Feb. 13, 2020

Why healthy communities may equal a healthy heart

Calgary-Tokyo research collaboration aims to better understand the role environments play in developing cardiovascular disease
Koichiro Oka, Javad Koohsari and Gavin McCormack
Koichiro Oka, Javad Koohsari and Gavin McCormack at Waseda University in Japan in 2019. Courtesy Gavin McCormack

A partnership between researchers from the Cumming School of Medicine (CSM) and Waseda University in Tokyo, Japan is contributing to our understanding of how ‘where we live’ is connected to cardiovascular disease (CVD), the leading cause of death in Canada.

CVD risk factors such as diet, smoking and exercise are well established, but researchers have just recently begun to look at the link between the communities where we live, work and play, and developing the disease.

“We know there is a connection between certain neighbourhood characteristics, such as population density, and cardiovascular disease, but the ‘why’ and the ‘how’ are not well established,” says Dr. Gavin McCormack, PhD, a member of the O’Brien Institute for Public Health at the CSM.

In their paper published in Nature Reviews Cardiology, Drs. Javad Koohsari, PhD, Koichiro Oka, PhD, Tomoki Nakaya, PhD, with Waseda University, and McCormack identify gaps in our current knowledge and provide a framework to help guide future research on the relationships between CVD and the neighbourhoods and cities in which we live.

  • Photo above, from left: Koichiro Oka, Javad Koohsari and Gavin McCormack at Waseda University in Japan in 2019. Photo courtesy Gavin McCormack

They say this information is critical for the development of policies and interventions to make communities healthier.

“We are trying to make sense of a complex relationship — the pathways by which where we live affects cardiovascular health,” says McCormack, who is also a member of the Libin Cardiovascular Institute.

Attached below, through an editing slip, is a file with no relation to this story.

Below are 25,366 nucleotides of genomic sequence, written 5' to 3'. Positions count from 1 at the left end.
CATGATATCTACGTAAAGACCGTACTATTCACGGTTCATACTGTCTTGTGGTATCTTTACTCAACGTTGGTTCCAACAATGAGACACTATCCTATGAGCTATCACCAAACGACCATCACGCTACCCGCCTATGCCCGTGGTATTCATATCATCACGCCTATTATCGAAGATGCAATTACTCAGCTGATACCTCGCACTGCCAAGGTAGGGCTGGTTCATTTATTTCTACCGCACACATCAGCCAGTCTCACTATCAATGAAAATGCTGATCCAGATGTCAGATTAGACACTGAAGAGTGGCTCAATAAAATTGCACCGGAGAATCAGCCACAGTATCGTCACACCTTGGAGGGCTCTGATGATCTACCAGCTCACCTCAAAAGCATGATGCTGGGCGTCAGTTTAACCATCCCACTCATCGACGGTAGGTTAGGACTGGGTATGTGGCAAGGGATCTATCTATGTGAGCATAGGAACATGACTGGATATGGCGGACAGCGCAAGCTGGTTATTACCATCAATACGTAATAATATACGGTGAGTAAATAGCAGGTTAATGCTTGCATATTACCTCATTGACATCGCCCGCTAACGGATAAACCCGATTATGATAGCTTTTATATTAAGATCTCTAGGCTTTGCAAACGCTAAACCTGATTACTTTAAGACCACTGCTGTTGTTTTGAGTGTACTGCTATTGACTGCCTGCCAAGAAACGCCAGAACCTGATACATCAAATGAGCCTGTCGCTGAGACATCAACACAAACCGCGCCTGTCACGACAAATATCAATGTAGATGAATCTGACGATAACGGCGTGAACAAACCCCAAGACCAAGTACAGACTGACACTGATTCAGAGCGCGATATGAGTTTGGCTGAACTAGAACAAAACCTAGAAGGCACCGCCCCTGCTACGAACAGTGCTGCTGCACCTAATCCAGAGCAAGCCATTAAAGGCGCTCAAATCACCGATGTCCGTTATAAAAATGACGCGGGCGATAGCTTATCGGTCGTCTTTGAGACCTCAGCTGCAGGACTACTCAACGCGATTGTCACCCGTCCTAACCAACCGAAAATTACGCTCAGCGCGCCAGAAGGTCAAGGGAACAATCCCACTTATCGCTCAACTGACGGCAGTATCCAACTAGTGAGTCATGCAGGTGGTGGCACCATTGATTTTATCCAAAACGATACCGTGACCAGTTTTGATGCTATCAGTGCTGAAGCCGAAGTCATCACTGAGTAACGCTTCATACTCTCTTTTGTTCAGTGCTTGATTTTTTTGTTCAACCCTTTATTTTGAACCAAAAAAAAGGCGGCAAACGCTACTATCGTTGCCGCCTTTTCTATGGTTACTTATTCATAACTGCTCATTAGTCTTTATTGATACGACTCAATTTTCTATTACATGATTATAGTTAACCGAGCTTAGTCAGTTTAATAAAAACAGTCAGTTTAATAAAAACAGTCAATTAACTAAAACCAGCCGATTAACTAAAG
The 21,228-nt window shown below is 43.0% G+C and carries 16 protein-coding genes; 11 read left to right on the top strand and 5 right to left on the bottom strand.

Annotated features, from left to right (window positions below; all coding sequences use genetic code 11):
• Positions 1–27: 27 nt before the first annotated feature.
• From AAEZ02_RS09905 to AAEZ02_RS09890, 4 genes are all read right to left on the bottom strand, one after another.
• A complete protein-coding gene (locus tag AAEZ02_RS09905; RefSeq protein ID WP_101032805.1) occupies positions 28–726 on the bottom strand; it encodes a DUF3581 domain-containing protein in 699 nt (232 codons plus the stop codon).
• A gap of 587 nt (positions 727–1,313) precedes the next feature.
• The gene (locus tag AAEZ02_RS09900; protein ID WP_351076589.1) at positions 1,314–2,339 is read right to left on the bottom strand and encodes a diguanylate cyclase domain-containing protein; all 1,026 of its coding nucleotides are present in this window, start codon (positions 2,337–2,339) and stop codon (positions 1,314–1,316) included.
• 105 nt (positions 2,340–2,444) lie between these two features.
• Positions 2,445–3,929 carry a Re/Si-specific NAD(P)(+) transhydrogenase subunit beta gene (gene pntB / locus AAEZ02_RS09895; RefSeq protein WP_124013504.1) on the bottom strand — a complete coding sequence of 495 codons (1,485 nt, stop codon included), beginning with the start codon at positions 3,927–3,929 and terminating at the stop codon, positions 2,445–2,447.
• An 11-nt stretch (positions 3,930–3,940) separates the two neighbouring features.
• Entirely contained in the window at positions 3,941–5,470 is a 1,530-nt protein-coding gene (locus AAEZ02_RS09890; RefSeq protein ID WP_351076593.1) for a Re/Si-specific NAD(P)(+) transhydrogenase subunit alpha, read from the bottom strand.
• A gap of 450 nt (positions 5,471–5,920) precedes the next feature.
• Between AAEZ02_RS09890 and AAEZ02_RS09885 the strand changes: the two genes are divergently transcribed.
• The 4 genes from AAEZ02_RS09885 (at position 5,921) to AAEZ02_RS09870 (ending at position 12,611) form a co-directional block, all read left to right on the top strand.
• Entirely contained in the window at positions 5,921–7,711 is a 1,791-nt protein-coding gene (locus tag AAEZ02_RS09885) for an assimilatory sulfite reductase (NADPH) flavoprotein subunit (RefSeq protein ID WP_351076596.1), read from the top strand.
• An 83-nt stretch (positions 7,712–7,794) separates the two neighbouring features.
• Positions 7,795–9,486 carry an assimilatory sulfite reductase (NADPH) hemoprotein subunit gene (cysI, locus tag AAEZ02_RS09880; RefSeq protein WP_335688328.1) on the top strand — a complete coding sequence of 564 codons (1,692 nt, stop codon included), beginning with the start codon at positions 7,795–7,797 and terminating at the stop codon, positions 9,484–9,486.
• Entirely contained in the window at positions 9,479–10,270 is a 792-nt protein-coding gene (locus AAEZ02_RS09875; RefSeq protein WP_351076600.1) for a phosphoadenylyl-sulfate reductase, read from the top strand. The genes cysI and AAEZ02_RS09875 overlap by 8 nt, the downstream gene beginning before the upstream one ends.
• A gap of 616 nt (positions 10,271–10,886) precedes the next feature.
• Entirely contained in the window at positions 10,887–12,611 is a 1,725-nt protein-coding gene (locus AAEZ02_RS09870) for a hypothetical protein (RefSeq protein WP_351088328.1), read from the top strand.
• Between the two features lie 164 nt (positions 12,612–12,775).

It’s tricky because neighbourhood characteristics may have different effects on CVD risk factors for different people.

For example, a neighbourhood with high population density could provide more opportunities to be physically active and access healthier food options — factors that could lower the risk of developing CVD. But high population density may also have negative effects on older adults’ blood pressure, a known risk factor for CVD, through more exposure to air pollution.

“When we find positive associations between higher density neighbourhoods and CVD, the next important questions we need to answer are ‘Hw much density is needed to positively influence CVD risk factors?’ and ‘Where does it need to be concentrated?’” These benchmarks may also vary depending on different regions and countries, he says.  

Much of the current knowledge has to do with the relationship between CVD and neighbourhood characteristics, such as such as transportation infrastructure, parks, walkability and access to healthy food. Although investigating these relationships is a necessary first step, McCormack says these studies cannot provide urban designers and policy-makers with benchmarks for translating the findings into practice.

What makes a heart-healthy neighbourhood?

Researchers know that decisions about neighbourhood design and planning can have significant impacts on people’s social, mental and physical health, including whether or not someone develops chronic disease later in life.

With this in mind, the Calgary-Tokyo research team has been working in collaboration over several years on a series of studies in Japan and Canada that look at the relationship between urban design and cardiovascular health.

“There are huge differences between the way communities are built in Japan versus Canada,” says Koohsari, an assistant professor in urban design and health at Waseda University in Japan. “For example, Japanese cities are dense and compact, while Canadian environments have a lower density.”

The Canada-Japan collaboration has enabled the researchers to test how some of the same neighbourhood characteristics may influence CVD risk factors such as physical activity, obesity and sedentary behaviour in an Asian city like Tokyo compared with a Western city like Calgary. Koohsari says this knowledge will help to produce localized evidence urban designers and public health practitioners can use in both contexts to ensure communities are better designed with cardiovascular health in mind.

“We hope that future studies will provide evidence-based information on how to design or redesign communities to promote cardiovascular health,” says Koohsari. “This knowledge will be key to identify possible targets for prevention and policy efforts.”

Gavin McCormack is an associate professor in the Department of Community Health Sciences, Cumming School of Medicine, and an adjunct associate professor in the Faculty of Kinesiology and the School of Architecture, Planning and Landscape at the University of Calgary.